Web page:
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Since 1970, Earth Day has been celebrated each year on April 22. Founded by United States Senator Gaylor Nelson, what began as a teach-in focused on environmental issues has become an international celebration of the beauty and fragility of Earth, a call to protect Earth’s diverse microcosms, an examination of our individual and collective impact on Earth, and a challenge to live, individually and collectively, more responsibly.
The world’s five oceans—the Pacific, Atlantic, Indian, Southern, and Arctic oceans—play a vital role in life on Earth. They contain 97% of Earth’s water supply and cover 71% of Earth’s surface. Because water is essential for life, and because it encompasses so much of our planet, it is critical that the oceans remain healthy. Oceans are a fundamental link in the food chain for animals, plants, and people. They also play an important part in global weather patterns.
Oceans teem with life: sharks, turtles, and whales, coral, seaweed, anemone, and plankton, jellyfish, seahorse, and, of course, fish. Thousands of species of fish live throughout the world’s oceans, from Clown Fish (think Nemo) in the coral reefs to Anglerfish and yet undiscovered species in the depths. The oceans are also home to garbage. What? Yes, garbage. Several ‘garbage patches’ contaminate our oceans with ‘marine debris’. Celebrate this Earth Day by learning about marine debris and ocean garbage patches and how they threaten the balance of the marine ecosystem and the greater web of life.
What is ‘Marine Debris’?—
The National Oceanic and Atmospheric Administration (NOAA) defines ‘marine debris’ as “any persistent solid material that is manufactured or processed and directly or indirectly, intentionally or unintentionally, disposed of or abandoned into the marine environment or the Great Lakes.” In other words, any non-biodegradable, man-made material that ends up for any reason in an ocean, a sea, or the Great Lakes. There are several types of marine debris. There are also several common sources.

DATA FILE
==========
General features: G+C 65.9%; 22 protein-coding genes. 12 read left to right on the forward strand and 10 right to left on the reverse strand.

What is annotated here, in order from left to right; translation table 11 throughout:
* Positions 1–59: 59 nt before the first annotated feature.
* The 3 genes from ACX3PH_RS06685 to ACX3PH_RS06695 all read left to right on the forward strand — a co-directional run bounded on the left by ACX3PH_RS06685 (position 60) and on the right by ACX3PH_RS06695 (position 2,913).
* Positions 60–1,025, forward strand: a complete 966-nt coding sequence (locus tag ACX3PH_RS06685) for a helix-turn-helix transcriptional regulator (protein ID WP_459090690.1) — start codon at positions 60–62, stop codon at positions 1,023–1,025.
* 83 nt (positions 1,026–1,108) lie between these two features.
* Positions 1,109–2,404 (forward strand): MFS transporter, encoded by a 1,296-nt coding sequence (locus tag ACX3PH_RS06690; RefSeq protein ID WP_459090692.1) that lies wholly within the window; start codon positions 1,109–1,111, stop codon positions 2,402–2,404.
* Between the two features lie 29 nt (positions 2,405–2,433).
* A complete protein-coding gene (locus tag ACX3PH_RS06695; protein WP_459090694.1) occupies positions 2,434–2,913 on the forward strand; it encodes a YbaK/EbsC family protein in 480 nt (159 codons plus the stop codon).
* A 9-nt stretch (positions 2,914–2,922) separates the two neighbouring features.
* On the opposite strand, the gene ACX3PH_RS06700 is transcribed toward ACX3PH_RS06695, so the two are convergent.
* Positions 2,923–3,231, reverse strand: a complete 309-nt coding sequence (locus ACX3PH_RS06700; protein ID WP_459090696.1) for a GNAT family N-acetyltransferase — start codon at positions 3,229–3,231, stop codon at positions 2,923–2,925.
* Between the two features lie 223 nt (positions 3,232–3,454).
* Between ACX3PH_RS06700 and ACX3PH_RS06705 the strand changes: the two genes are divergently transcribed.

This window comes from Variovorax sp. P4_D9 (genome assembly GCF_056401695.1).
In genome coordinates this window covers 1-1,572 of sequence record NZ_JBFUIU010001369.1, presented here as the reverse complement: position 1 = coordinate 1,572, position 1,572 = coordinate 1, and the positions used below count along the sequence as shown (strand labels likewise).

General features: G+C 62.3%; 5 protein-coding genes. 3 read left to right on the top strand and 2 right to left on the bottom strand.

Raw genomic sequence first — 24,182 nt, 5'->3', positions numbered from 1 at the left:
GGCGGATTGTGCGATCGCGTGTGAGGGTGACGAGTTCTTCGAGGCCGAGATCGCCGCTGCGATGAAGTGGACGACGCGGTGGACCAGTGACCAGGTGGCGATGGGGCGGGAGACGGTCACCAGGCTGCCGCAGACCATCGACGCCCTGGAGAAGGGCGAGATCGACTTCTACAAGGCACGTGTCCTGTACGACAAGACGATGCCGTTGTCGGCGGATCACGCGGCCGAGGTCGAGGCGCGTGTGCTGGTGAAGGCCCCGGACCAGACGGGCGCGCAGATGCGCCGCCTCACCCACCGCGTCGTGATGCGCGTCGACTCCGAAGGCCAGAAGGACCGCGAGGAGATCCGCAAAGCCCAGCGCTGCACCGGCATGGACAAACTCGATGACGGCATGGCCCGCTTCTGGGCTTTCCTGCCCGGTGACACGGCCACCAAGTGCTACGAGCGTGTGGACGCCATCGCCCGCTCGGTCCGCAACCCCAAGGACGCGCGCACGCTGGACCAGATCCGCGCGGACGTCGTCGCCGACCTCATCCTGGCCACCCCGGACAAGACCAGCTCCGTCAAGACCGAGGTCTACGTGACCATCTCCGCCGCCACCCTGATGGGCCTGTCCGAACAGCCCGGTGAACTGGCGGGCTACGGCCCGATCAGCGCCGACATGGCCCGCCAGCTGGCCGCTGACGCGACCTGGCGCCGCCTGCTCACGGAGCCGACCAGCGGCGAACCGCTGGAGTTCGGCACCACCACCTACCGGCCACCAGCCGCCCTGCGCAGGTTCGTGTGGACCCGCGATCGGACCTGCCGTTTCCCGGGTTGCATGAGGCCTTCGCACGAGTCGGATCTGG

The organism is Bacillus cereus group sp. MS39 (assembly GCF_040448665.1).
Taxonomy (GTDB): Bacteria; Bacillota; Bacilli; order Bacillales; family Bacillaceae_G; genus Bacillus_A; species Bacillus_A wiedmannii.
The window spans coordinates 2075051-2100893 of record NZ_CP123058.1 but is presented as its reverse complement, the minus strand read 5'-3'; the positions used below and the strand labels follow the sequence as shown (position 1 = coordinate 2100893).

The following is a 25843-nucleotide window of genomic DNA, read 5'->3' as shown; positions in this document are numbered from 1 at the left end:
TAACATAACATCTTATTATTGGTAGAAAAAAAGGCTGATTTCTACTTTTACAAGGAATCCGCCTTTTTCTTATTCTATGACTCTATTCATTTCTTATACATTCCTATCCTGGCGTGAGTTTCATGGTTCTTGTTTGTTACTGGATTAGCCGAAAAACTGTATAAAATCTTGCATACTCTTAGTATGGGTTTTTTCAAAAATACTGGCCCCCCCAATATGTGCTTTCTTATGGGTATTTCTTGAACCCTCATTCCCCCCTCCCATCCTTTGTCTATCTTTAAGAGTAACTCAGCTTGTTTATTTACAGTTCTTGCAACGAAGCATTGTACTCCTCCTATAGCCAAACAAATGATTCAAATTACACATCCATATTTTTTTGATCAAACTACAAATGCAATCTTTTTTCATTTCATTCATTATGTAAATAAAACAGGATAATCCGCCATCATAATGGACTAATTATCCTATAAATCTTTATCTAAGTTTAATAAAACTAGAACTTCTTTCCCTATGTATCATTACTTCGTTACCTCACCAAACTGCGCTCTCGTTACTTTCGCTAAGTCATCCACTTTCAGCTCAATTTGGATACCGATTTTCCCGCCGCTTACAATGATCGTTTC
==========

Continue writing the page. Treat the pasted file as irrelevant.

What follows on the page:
Garbage Patches and Gyres—
What is a ‘garbage patch’? Where are garbage patches? What does it have to do with marine debris? For an old-fashioned Q and A on garbage patches, revisit NOAA’s site. Why not simply clean up the garbage patches? Add to these reasons the issue of accountability. Who is responsible for cleaning up the garbage floating in the oceans or resting on the ocean floor? Because the debris travels on currents without passports, it is difficult for countries to agree how to fund a massive, global clean-up of the oceans.
The largest and most famous, or infamous, garbage patch is the Great Pacific Garbage Patch. It was first discovered in 1997 by Captain Charles Moore. Watch Good Morning America to hear from Captain Moore about the Great Pacific Garbage Patch, to learn how the Patch came to be, and why we should care. Infohow.org shares two infographics that explain the size, location, and impact of the Great Garbage Patch: The Great Garbage Patch, and Through the Gyre.